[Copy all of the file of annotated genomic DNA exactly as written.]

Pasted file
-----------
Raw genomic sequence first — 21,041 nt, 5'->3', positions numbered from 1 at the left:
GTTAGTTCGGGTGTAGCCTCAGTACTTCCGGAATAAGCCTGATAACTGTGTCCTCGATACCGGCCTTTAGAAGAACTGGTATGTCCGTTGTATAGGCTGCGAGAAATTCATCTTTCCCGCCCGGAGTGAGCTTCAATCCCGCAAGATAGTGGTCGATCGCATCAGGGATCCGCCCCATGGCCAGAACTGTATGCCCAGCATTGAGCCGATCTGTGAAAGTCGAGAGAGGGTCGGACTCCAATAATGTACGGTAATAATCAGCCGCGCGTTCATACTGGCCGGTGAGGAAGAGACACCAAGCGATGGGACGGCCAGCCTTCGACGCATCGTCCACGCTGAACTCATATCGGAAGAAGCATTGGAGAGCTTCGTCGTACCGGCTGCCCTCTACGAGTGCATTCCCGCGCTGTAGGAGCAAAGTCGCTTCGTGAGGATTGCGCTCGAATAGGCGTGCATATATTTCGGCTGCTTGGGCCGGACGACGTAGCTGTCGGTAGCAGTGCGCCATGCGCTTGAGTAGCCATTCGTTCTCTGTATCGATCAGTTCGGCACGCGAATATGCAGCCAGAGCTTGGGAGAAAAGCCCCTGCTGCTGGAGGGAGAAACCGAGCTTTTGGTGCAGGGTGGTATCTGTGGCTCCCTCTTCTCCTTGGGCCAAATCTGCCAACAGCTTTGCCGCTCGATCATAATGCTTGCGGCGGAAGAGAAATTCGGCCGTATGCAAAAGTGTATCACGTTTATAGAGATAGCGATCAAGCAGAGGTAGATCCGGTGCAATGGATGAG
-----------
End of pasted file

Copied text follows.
Raw genomic sequence first — 21,041 nt, 5'->3', positions numbered from 1 at the left:
GTTAGTTCGGGTGTAGCCTCAGTACTTCCGGAATAAGCCTGATAACTGTGTCCTCGATACCGGCCTTTAGAAGAACTGGTATGTCCGTTGTATAGGCTGCGAGAAATTCATCTTTCCCGCCCGGAGTGAGCTTCAATCCCGCAAGATAGTGGTCGATCGCATCAGGGATCCGCCCCATGGCCAGAACTGTATGCCCAGCATTGAGCCGATCTGTGAAAGTCGAGAGAGGGTCGGACTCCAATAATGTACGGTAATAATCAGCCGCGCGTTCATACTGGCCGGTGAGGAAGAGACACCAAGCGATGGGACGGCCAGCCTTCGACGCATCGTCCACGCTGAACTCATATCGGAAGAAGCATTGGAGAGCTTCGTCGTACCGGCTGCCCTCTACGAGTGCATTCCCGCGCTGTAGGAGCAAAGTCGCTTCGTGAGGATTGCGCTCGAATAGGCGTGCATATATTTCGGCTGCTTGGGCCGGACGACGTAGCTGTCGGTAGCAGTGCGCCATGCGCTTGAGTAGCCATTCGTTCTCTGTATCGATCAGTTCGGCACGCGAATATGCAGCCAGAGCTTGGGAGAAAAGCCCCTGCTGCTGGAGGGAGAAACCGAGCTTTTGGTGCAGGGTGGTATCTGTGGCTCCCTCTTCTCCTTGGGCCAAATCTGCCAACAGCTTTGCCGCTCGATCATAATGCTTGCGGCGGAAGAGAAATTCGGCCGTATGCAAAAGTGTATCACGTTTATAGAGATAGCGATCAAGCAGAGGTAGATCCGGTGCAATGGATGAG